Our system of ... civil polity would be imperfect without the true religion ... From the diffusion of virtue among the people of any community would arise their greatest secular happiness.

Israel's decentralized form of government allowed for maximum individual liberty."

Claude Fleury wrote in The Manners of the Ancient Israelites (1681):

"The Israelites were perfectly free. They enjoyed the liberty cherished by Greece and Rome. Such was the purpose of God."

E.C. Wines wrote in Commentaries on the Laws of the Ancient Hebrews (NY: Geo. P. Putnam & Co., 1853):

"Another of those great ideas, which constituted the basis of the Hebrew state, was liberty ...

The Hebrew people enjoyed as great a degree of personal liberty, as can ever be combined with an efficient and stable government."

This situation of individual liberty and self-rule can only work with the God of the Bible.

Socialist and communist governments do not believe an individual has inalienable rights. They only have rights that the state gives, and which the state can also take away if a person is no longer of value to or opposes the state.

The Allah of the Qur'an does not give inalienable rights to kafir infidels, but permits Muslims to lie, steal, rape, and kill them in various instances.

Only the God of the Bible states that all men and women are equal -- made in the image of the Creator -- and that one should do unto others as you would have them do unto you.

Referring to THE TEN COMMANDMENTS, Herbert Hoover stated in San Diego, California, September 17, 1935:

"Our Constitution ... is based upon certain inalienable freedoms and protections which in no event the government may infringe ...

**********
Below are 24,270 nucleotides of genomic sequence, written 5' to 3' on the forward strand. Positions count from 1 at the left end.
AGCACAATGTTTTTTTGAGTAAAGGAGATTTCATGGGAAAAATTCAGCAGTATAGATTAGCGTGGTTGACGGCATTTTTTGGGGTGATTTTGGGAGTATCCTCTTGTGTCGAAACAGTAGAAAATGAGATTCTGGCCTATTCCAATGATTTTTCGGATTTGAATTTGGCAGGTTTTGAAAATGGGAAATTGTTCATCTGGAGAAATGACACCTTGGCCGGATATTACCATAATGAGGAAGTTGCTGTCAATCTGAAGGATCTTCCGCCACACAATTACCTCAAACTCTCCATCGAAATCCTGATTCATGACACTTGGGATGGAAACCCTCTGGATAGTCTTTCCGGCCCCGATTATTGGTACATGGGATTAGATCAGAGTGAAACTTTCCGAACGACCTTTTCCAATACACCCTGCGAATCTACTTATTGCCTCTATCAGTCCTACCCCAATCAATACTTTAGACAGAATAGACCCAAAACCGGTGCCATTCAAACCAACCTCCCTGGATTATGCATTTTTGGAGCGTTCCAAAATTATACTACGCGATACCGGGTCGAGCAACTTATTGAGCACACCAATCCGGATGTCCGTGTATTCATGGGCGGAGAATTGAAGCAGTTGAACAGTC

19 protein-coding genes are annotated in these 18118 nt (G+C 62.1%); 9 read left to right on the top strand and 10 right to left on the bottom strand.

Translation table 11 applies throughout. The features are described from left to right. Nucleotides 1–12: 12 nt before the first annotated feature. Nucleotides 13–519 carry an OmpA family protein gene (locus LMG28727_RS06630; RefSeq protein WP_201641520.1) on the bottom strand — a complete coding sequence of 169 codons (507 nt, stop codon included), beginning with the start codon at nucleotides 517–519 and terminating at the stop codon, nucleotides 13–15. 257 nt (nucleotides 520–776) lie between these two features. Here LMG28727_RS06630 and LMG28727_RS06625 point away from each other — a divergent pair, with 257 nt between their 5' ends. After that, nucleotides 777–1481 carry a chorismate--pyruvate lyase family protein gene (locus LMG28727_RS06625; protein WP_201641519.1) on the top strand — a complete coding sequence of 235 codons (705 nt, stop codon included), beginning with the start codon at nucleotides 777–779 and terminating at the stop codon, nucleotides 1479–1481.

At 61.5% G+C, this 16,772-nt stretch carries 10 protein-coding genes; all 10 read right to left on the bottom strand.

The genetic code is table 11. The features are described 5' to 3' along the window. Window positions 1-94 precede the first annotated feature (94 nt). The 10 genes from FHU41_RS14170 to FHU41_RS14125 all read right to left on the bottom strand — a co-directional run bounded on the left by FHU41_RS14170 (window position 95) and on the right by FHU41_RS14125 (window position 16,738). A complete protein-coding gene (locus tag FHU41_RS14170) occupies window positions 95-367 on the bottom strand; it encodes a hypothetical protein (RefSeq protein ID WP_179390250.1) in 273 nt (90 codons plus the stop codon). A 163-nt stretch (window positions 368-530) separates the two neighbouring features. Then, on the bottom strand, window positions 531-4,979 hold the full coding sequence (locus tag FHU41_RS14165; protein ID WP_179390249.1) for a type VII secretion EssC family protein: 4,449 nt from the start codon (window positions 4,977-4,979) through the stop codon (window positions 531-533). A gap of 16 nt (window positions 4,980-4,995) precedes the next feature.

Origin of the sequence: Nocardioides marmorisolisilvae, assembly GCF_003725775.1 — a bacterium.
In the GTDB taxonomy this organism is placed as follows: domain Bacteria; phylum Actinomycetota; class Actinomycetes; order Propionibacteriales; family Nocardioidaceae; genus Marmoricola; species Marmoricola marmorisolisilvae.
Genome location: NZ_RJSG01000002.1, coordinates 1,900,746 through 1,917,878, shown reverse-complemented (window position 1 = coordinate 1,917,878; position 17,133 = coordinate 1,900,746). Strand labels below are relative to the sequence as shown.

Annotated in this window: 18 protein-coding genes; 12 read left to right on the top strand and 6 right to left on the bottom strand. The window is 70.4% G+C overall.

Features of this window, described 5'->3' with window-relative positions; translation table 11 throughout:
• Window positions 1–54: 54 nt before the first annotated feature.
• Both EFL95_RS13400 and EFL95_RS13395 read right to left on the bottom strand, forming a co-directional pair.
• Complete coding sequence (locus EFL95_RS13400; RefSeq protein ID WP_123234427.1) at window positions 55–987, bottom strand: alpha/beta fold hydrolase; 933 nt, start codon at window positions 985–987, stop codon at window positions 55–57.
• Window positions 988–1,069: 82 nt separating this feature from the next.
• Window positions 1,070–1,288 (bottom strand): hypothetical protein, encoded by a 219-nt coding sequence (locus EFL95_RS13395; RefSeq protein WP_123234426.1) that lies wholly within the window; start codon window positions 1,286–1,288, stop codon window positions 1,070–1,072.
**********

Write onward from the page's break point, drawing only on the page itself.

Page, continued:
It does not require a lawyer to interpret those provisions. They are as clear as THE TEN COMMANDMENTS ...

The freedom of worship, freedom of speech and of the press, the right of peaceable assembly, equality before the law ... behind them is the conception which is the highest development of the Christian faith ... individual freedom with brotherhood."

Ronald Reagan stated at a National Rifle Association banquet in Phoenix, May 6, 1983:

"If we could just keep remembering that Moses brought down from the mountain THE TEN COMMANDMENTS, not ten suggestions -- and if those of us who live for the Lord could remember that He wants us to love our Lord and our neighbor, then there's no limit to the problems we could solve."

Roosevelt stated in a radio address on Washington's Birthday, February 22, 1943:

"Skeptics and the cynics of Washington ... are like the people who carp at THE TEN COMMANDMENTS because some people are in the habit of breaking one or more of them."

Roosevelt stated in a Press Conference, December 22, 1944:

"We don't all live up to THE TEN COMMANDMENTS, which is perfectly true, but on the whole they are pretty good. It's something pretty good to shoot for.

The Christian religion most of us in the room happen to belong to, we think it is pretty good. We certainly haven't attained it.

Well, the Atlantic Charter ... not comparing it with the Christian religion or THE TEN COMMANDMENTS ... was a step towards a better life for the population of the world."

On March 8, 1983, at the National Association of Evangelicals in Orlando, Florida, President Reagan stated:

"There's a great spiritual awakening in America ...

One recent survey by a Washington-based research council concluded ... 95 percent of those surveyed expressed a belief in God.